Five years later, Minnesota-Duluth still has a winning touch at home in the playoffs.

The Bulldogs opened the Western Collegiate Hockey Association post-season with a wild 5-4 victory over St. Cloud State before 3,834 fans at the DECC on Friday night.

UMD (19-13-5) takes a 1-0 lead into Saturday’s second game in the best-of-3 series. St. Cloud State (16-14-5) has eliminated the Bulldogs in the playoffs two of the last three years, in St. Cloud.

Yet, the last time the Bulldogs were home for the WCHA playoffs — in 1998 — they defeated Minnesota in three games, the clincher coming 5-4 in overtime.

Friday’s game had a bit of everything, two disputed UMD goals, four power-play goals (three by St. Cloud State), a shorthanded goal by UMD and two unassisted scores by Bulldog defensive specialist Brett Hammond. It was his first two-goal game at UMD.

Hammond earned the deciding score on a shorthanded play 3:08 into the third period for a 5-2 UMD lead. It almost wasn’t enough.

“We’ve got to play smarter with the lead. You don’t want to be in the penalty box sweating that the other team doesn’t score,” said Hammond, a sophomore winger from Roseville, Minn., who had three minor penalties. “They scored once tonight when I was in there and I went over and apologized to our team for that.”

UMD, 8-2-1 the last 11 games, had two three-goal leads, saw St. Cloud State get back to within one with 13:11 to play, then played solidly the rest of the way. St. Cloud State, 4-6-2 the last 12, pulled freshman goalie Jason Montgomery with 51 seconds left and had a few faceoffs in the offensive zone, yet couldn’t get by UMD freshman Isaac Reichmuth. Senior center Jon Cullen had two goals for St. Cloud State.

St. Cloud State outshot UMD 31-29 in a game that was that close.

“I never felt like we were out of it,” said St. Cloud State coach Craig Dahl. “Our guys gave it everything they had, it was a good effort, but we still lost.”

UMD scored 27 seconds into the game on a Hammond goal and never trailed. Cullen gave the Huskies a 1-1 tie through 20 minutes, then a three-goal second period propelled UMD to a 4-2 advantage. Marco Peluso, Beau Geisler and Junior Lessard had goals just more than three minutes apart early in the period for a 4-1 lead. The Huskies cut it to 4-2 with a Matt Gens power-play goal late in the period.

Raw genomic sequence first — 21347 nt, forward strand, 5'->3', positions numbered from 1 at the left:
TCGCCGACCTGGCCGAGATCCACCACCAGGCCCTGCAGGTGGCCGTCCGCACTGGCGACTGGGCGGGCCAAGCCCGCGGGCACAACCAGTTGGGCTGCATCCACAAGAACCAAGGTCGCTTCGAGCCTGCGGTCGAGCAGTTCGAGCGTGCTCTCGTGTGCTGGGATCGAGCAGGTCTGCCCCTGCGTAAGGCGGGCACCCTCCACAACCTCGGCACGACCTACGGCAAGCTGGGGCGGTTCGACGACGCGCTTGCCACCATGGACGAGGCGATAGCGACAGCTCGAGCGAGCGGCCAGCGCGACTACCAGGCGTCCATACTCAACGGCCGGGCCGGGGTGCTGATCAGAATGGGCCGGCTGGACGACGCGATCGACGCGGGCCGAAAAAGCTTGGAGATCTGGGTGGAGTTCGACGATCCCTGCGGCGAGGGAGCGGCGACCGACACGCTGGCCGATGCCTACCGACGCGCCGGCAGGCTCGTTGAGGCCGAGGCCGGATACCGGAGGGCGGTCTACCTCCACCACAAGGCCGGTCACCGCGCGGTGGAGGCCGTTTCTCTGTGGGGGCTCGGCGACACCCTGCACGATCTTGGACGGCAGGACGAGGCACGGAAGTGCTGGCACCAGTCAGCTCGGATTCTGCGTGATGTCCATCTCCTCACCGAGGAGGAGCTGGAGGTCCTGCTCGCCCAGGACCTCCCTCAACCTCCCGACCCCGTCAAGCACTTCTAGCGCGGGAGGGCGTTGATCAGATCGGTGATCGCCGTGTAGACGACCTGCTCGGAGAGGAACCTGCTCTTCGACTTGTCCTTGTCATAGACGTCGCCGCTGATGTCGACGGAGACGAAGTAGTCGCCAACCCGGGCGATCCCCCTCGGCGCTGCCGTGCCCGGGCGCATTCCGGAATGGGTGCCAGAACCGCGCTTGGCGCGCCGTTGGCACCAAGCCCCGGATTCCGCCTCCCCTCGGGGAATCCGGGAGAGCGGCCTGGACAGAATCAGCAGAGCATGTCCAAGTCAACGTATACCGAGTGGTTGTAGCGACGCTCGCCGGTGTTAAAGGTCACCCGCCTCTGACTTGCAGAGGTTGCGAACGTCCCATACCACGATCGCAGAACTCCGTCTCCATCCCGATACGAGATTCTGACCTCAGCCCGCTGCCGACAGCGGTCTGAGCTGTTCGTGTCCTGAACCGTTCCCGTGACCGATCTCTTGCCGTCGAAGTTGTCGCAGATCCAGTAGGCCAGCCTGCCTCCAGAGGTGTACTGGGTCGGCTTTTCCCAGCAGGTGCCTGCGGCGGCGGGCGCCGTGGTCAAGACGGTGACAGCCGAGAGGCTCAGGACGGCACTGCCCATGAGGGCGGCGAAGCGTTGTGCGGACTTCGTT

Peluso, on a power play, and Geisler connected 21 seconds apart in the first four minutes. Peluso took a cross-ice pass from Hammond at the right edge of the crease. Geiseler’s shot from the right circle went between Montgomery’s the legs.

Lessard put in his own rebound from the crease, yet the goal was disputed. Referee Jon Campion conferred with the goal judge before confirming the goal. The Bulldogs had scored three goals on seven shots against Montgomery, who finished as the WCHA’s save-percentage leader at .922.

“I was already right on top of the goalie on the first shot and I put my stick in there and kept driving on the net. The puck hit me somehow — off my stick, my arm, my leg. I don’t know where but it’s a goal in any league,” said Lessard, who has 18 this season, one more than last year.

“We had a big lead and then we let them back in it again. Sometimes we don’t have enough killer instinct, and tonight we took too many penalties and it cost us.”

Hammond restored the three-goal edge early in the third as he intercepted a Joe Motzko pass and pounded a shot from high between the circles. The puck quickly went in and out — the goal light came on — but play continued for another five seconds. Campion again talked with the goal judge and awarded the goal, Hammond’s 11th this season.

Hammond couldn’t honestly say he saw the puck in the net.

“At first I didn’t think it was in, but I know I got a good part of the (left) post,” said Hammond. “I want to see a replay, but if the goal judge said it was in, that’s good enough for me.”

The Huskies rallied with goals two minutes apart by Cullen and Jonathan Lehun to get within 5-4 at 6:49 of the final period.

UMD coach Scott Sandelin, whose team had split four regular-season games with the Huskies, called a timeout to offer some words of wisdom.

“I just told our guys to settle down and to be confident in everything they did,” said Sandelin. “It wasn’t like I felt the game was slipping away, but all of our games with St. Cloud have been close and I knew they were going to keep coming at us.

“I told Isaac after the second period that we needed two big saves from him in the third period, and we got those.”

Huskies scoring leader Motzko put a shot off Reichmuth’s facemask 25 seconds into the last period and the goalie got a right leg on a Gens shot halfway through.